increase in the amount of phenolics in extrudates
compared to raw beans, while Tip-Top (black-
brown cultivar of P. vulgaris) and Toffi (cream
cultivar of P. vulgaris) exhibited a decrease by
19–21%, respectively. The same authors showed
that the beans of all three cultivars extruded at
a lower temperature (120 °C) retained a higher
content of phenolics in total than those extruded
at 180 °C. At both extrusion temperatures, smaller
losses were noted in samples of higher initial mois-
ture. The addition of navy and red bean flours to
maize starch gave denser, less expanded and hard-
er extrudates. Total phenols and antioxidant ac-
tivities determined in the cooked products showed
significant variation with respect to bean flour
content and bean cultivar. Bean flour addition
had a positive impact on the levels of these phy-
tochemicals. However, fortification with small red
bean flours was, to a great extent, more effective in
producing extrudates with higher nutritional func-
tionality. Extrusion (15.7 rad·s-1, 22% moisture,
160 °C) caused the reduction of total polyphenols
in both cultivar mixtures [4]. In another study [95],
changes in screw speed, feed rate and moisture
content of the feed had no effect on the content of
total phenolic compounds in a mixture of chickpea
flour (30%), maize flour (20%), oat flour (20%),
maize starch (15%), carrot powder (10%) and
hazelnut (5%). Although the total phenolic com-
pounds did not change during extrusion, the anti-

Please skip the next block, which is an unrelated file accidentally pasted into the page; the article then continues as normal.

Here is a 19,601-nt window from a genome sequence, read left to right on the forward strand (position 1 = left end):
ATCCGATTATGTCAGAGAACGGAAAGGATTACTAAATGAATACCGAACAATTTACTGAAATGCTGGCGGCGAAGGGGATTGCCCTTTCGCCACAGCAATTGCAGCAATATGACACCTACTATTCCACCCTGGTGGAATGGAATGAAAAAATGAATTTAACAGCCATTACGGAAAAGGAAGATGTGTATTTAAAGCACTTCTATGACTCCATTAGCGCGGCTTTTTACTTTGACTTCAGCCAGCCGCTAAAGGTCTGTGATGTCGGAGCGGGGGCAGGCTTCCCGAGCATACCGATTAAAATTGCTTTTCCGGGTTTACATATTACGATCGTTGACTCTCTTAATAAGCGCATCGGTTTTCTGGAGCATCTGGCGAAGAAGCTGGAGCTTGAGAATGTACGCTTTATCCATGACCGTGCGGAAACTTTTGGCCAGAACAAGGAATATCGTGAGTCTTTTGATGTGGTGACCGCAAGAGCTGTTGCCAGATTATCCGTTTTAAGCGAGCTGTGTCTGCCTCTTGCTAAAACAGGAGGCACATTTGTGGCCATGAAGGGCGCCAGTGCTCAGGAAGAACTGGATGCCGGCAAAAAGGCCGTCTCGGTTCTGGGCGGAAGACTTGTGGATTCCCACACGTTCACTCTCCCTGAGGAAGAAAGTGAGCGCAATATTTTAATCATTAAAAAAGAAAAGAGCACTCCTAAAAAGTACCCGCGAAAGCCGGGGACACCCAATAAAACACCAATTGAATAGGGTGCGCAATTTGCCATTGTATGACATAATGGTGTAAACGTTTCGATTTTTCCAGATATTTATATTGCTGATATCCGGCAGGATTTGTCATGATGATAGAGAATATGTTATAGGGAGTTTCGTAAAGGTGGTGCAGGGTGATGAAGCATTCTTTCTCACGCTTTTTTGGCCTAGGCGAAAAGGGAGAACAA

oxidant capacity values were affected, probably as
a result of degradation of antioxidant compounds
other than the phenolic compounds.
Bioactive compounds from fruits and vegetables
Anthocyanins
Anthocyanins are water-soluble pigments
responsible for the red, blue and purple colours in
many food crops [96]. They are well-known alter-
natives to synthetic dyes [97]. Natural colours have
several disadvantages such as a high price, extrac-
Improvement of nutritional and functional properties of extruded food products
199
tion difficulty and discolouration during process-
ing. Artificial colours are inexpensive and are su-
perior to natural extracts in tinctorial strength, hue
and stability. Although the consumer awareness of
health-related risks of artificial colour additives
has increased, artificial colours are still used more
frequently than natural colours in many processed
foods [98].
Breakfast cereals coloured with natural fruits
may appeal to consumers interested in healthy
food. Whole yellow maize is a good source of
phenolic compounds, but milling may remove
some endogenous antioxidants such as phenolics
and thus addition of other antioxidants to maize
should improve the shelf life [99]. Moreover, as for
flavonoids and related phenolics, both antiradical
and antioxidant activities contribute to explain-